Cameron Clarity Puts Carney on Course for New BOE Fractures

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David Cameron And Mark Carney
A split between policy makers on the risk to prices may re-emerge after unanimity so far this year. Photographers: Dan Kitwood/Christopher Furlong/Getty Images

Prime Minister David Cameron’s election victory means Bank of England policy makers can get back to disagreeing with each other again.

Minutes of the BOE’s latest meeting to be published on Wednesday will shed light on how Governor Mark Carney and colleagues on the Monetary Policy Committee are digesting a weaker outlook for productivity, coupled with a strengthening pound and a pickup in wage growth. They’ll also have new numbers on inflation, retail sales and manufacturing.

While consumer-price growth is stagnant and the BOE this month cut its economic forecasts, Carney expects inflation will accelerate at the end of the year. With the cloud of doubt surrounding this month’s general election out of the way, a split among policy makers on price risks may re-emerge after unanimity so far this year.

“Dissent is only going to increase from here and the first split could come next month,” said David Tinsley, an economist at UBS AG in London. If there are “any signs that the fading in election uncertainty is leading to a strengthening in activity, then we could get back in a position where rate rises earlier than the market expects are back on the cards.”

In the BOE’s Inflation Report last week, Carney endorsed investors’ expectations that the central bank may not start increasing its benchmark interest rate until the middle of next year. The rate has been at a record-low 0.5 percent for more than six years.

Inflation Outlook

Inflation probably remained at zero in April, according to the median forecast of economists surveyed by Bloomberg before data tomorrow. There’s an increasing chance of a negative rate, however, with 11 of 35 economists forecasting an annual price decline, more than last month.

A day later, the BOE will publish the minutes of the MPC’s May 7-8 meeting. While the nine-member panel was probably unanimous, two members -- Martin Weale and Ian McCafferty -- have described their recent decisions as “finely balanced.”

Also due are reports on manufacturing orders for this month, as well as detail on government public finances and retail sales for April. The latter will provide insight into growth at the start of this quarter after it slowed in the three months through March. Carney said the expansion is set to re-accelerate following that weakness, partly because of a boost to real incomes from weak price growth.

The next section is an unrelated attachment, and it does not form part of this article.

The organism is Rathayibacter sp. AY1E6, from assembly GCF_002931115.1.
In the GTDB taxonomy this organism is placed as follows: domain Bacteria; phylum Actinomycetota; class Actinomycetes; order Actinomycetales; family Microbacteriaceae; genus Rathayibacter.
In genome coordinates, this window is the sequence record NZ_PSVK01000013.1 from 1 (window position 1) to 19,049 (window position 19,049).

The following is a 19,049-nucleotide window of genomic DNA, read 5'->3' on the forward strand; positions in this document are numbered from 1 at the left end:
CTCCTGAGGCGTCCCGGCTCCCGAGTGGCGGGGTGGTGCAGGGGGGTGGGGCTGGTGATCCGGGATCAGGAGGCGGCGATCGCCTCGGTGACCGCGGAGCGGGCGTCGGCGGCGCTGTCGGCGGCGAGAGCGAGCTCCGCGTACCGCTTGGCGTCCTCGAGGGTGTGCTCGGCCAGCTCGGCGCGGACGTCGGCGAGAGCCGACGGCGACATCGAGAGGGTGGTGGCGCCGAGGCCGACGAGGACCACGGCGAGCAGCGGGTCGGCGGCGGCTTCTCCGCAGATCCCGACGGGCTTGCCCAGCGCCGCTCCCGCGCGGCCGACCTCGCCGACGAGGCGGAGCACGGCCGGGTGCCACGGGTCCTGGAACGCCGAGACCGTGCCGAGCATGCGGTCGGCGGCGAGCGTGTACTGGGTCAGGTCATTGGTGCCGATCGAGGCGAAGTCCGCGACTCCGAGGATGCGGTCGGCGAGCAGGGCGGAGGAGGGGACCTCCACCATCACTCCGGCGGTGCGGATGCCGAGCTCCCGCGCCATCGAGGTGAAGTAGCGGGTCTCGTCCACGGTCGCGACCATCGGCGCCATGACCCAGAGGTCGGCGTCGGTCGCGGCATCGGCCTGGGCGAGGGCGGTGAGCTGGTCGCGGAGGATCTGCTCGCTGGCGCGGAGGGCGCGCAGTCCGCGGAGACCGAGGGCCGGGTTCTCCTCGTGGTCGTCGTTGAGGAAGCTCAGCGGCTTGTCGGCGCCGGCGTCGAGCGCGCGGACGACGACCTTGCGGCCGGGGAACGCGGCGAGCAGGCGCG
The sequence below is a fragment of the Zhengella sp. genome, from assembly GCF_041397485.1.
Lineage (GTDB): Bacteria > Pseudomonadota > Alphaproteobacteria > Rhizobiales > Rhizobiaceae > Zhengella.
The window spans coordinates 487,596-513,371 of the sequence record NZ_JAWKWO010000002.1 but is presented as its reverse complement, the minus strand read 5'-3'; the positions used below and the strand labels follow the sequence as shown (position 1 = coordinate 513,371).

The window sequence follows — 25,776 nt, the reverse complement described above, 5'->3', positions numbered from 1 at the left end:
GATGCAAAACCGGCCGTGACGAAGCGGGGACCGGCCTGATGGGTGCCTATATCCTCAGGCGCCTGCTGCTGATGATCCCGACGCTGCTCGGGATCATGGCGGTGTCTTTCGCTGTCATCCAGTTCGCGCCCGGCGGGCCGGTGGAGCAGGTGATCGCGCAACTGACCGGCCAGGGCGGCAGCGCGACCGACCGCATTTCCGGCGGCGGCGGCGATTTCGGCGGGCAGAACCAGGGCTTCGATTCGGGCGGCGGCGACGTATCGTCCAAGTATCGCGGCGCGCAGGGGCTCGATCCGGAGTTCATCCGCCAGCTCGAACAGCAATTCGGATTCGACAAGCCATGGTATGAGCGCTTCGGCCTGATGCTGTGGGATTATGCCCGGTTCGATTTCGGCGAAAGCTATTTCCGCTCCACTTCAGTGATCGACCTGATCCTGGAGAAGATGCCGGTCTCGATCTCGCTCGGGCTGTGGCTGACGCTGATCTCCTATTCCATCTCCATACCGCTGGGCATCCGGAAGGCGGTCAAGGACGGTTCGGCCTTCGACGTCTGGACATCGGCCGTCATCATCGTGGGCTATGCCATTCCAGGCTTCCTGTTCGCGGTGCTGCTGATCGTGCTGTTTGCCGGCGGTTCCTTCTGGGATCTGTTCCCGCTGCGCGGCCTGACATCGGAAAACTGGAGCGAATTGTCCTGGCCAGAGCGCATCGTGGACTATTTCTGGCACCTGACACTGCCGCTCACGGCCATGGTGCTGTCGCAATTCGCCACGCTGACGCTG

Consumer Windfall

“There’d been signs recently that consumers are not spending all of the windfall from the drop in inflation and petrol prices,” said Sam Tombs, an economist at Capital Economics Ltd. in London. “They may have been cautious. It’s a matter of timing and we will see a pickup. Consumers have a lot of confidence.”

With the recovery showing momentum, the pound has increased 6.6 percent on a trade weighted basis in the past six months and is close to the strongest level in almost seven years. Sterling fell 0.3 percent from Friday against the dollar, and traded at $1.5682 as of 12:22 p.m. London time.

One question hanging over the recovery is the weakness of productivity. In its Inflation Report, the BOE cut its forecast by how much it will grow this year and said it will stay below its historic average.

While officials agree that productivity is key to the outlook for wages, they are mystified as to the exact cause of the weakness and are debating the extent to which it could push up inflation. Carney said last week the timing and extent of any pick-up in productivity growth is the MPC’s “most difficult judgment.”

“It may not take all that long for dissent to re-emerge,” said Philip Shaw, an economist at Investec Securities in London. “Two members have been saying they think it’s finely balanced. If we see momentum in the economy continue to build, and signs inflation will rise to target, it’s possible that one or both start voting for a rate increase.”

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